In macro news, international trade disappointed, and that means that the US economic growth in the 3rd quarter is weakening even further from it’s already dismal performance in Q2. Producer prices surged last month, suggesting that corporate profits will be under pressure from rising input costs. That said, excluding food and energy, the core PPI did not rise at all, meaning that if you don’t eat or drive, you’re not feeling any negative effects from inflation.

Citigroup’s credit strategy team, via ZeroHedge, just released a paper in which they argue that the Fed’s liquidity injections have been the driving force behind the levitation in asset prices over the last three years.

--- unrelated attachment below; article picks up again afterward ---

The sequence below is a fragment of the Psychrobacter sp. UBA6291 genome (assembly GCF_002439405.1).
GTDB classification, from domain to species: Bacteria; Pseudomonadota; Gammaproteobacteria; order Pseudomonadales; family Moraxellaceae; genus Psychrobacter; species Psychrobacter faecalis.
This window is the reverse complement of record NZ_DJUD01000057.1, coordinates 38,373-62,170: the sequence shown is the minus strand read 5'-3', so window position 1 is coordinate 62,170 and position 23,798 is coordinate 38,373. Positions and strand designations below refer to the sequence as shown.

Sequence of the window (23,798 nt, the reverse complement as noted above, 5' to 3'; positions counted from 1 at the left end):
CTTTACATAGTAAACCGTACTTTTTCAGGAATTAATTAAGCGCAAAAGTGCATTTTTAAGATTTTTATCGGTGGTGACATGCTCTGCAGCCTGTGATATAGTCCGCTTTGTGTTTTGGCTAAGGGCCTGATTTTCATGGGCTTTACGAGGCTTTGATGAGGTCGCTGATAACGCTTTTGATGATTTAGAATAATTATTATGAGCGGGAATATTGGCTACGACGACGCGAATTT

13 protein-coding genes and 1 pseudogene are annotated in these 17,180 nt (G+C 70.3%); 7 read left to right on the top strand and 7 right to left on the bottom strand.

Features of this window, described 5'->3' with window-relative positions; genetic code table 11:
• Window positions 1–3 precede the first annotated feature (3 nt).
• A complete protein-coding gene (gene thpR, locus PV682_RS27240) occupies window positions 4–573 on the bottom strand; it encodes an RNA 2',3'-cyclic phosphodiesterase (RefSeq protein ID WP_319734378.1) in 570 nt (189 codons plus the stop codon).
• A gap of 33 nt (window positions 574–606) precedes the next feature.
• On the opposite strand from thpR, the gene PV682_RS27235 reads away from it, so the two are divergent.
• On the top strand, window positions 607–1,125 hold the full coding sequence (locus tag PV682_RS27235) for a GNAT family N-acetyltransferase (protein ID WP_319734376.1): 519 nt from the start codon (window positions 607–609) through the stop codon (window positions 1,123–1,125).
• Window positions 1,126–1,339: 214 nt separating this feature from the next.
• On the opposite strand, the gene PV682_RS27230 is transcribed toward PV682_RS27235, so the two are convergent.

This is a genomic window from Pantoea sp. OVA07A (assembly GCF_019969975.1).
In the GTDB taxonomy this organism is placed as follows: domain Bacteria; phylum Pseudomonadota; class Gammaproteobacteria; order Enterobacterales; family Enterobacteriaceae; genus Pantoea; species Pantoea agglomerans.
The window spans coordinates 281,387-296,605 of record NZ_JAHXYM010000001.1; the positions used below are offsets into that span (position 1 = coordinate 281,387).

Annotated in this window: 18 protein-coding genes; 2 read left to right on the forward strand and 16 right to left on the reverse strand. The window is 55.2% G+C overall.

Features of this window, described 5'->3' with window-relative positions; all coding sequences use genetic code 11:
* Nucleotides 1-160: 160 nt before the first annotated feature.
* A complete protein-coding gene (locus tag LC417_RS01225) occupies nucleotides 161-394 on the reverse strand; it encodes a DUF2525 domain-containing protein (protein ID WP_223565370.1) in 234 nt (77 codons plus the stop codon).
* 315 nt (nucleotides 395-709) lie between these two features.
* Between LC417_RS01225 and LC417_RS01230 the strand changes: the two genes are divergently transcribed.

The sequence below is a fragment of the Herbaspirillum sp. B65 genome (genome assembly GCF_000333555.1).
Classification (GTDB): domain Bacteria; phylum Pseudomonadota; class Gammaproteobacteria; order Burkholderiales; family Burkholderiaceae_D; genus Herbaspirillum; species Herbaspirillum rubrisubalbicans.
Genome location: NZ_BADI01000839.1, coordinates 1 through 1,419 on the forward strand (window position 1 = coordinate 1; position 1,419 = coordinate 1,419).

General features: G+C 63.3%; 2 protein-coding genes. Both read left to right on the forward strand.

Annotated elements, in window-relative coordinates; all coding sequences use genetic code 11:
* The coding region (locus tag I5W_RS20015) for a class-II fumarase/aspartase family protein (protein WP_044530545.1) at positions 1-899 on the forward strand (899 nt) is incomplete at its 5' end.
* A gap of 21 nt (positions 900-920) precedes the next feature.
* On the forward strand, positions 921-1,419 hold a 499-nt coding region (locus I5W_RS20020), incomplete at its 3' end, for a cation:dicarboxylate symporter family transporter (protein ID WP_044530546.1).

But the argue that the prices have now reached levels that are so lofty that prospective returns are huge and prospective risk are also high.

In other words, by driving “market” interest rates down to zero, the Fed has been forcing investors to dump low risk securities such as money market funds, and Treasury bills and notes and reach for yield in far riskier assets such as junk bonds and equities.

And now that the prices of these risky securities have jumped so high, anyone buying them now—or just holding them—is looking at essentially minimal returns going forward, but with super high risk of capital loss.

What could cause ¬†these risky assets to lose a lot of value? Well, the same “tail risk” catalysts that we’ve been harping on for months: among others, these include a Greek exit from the euro, political crises in Spain or Italy, or social unrest in any number of states and regions.

According to Citi, these “tail risks” are “bound to resurface in our view”.